Max Horkheimer (//; German: [ˈhɔɐ̯kˌhaɪmɐ]; 14 February 1895 – 7 July 1973) was a German philosopher and sociologist who was famous for his work in critical theory as a member of the Frankfurt School of social research. Horkheimer addressed authoritarianism, militarism, economic disruption, environmental crisis, and the poverty of mass culture using the philosophy of history as a framework. This became the foundation of critical theory. His most important works include Eclipse of Reason (1947), Between Philosophy and Social Science (1930–1938) and, in collaboration with Theodor Adorno, Dialectic of Enlightenment (1947). Through the Frankfurt School, Horkheimer planned, supported and made other significant works possible.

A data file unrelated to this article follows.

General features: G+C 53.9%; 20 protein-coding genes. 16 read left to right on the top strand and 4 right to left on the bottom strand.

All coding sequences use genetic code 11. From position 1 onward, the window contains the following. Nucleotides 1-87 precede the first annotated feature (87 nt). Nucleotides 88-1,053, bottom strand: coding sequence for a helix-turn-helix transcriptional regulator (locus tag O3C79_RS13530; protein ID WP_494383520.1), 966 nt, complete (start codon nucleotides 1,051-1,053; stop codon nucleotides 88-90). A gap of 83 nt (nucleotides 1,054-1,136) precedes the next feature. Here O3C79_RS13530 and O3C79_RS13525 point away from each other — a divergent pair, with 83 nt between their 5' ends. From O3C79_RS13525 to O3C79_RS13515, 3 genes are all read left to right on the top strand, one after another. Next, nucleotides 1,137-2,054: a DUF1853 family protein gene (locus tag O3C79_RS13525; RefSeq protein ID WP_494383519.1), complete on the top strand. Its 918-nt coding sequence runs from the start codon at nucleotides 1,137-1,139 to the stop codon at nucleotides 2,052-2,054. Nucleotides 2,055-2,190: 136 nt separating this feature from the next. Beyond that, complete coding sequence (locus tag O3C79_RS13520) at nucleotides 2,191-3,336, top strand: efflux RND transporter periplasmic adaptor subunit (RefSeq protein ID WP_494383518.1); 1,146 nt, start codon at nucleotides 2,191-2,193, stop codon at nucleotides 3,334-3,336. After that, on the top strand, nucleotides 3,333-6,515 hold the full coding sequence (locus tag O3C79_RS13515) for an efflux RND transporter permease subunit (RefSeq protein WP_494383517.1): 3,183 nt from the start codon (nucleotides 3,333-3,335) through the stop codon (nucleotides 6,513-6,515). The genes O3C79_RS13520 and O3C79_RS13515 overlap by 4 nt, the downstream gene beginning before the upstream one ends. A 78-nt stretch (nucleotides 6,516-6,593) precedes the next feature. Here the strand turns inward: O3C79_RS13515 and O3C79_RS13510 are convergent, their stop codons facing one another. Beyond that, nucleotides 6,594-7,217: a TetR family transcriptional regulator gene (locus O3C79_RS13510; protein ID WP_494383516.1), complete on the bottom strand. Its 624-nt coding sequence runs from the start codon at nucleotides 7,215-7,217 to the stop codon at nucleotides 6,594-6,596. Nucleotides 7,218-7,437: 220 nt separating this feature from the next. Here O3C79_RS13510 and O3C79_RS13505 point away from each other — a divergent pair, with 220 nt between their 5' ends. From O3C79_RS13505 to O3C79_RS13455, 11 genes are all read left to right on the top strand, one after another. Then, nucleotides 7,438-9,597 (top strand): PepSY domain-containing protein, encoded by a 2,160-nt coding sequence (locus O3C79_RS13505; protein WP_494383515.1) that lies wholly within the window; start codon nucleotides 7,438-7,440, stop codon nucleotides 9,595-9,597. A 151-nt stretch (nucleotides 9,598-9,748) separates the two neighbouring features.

|Died||7 July 1973 78) (aged|
|Era||20th century philosophy|
|School||Continental philosophy, Frankfurt School critical theory, Western Marxism|
|Social theory, Counter-Enlightenment|
|Critical theory as opposed to traditional theory, culture industry, authoritarian personality, eclipse of reason, critique of instrumental reason|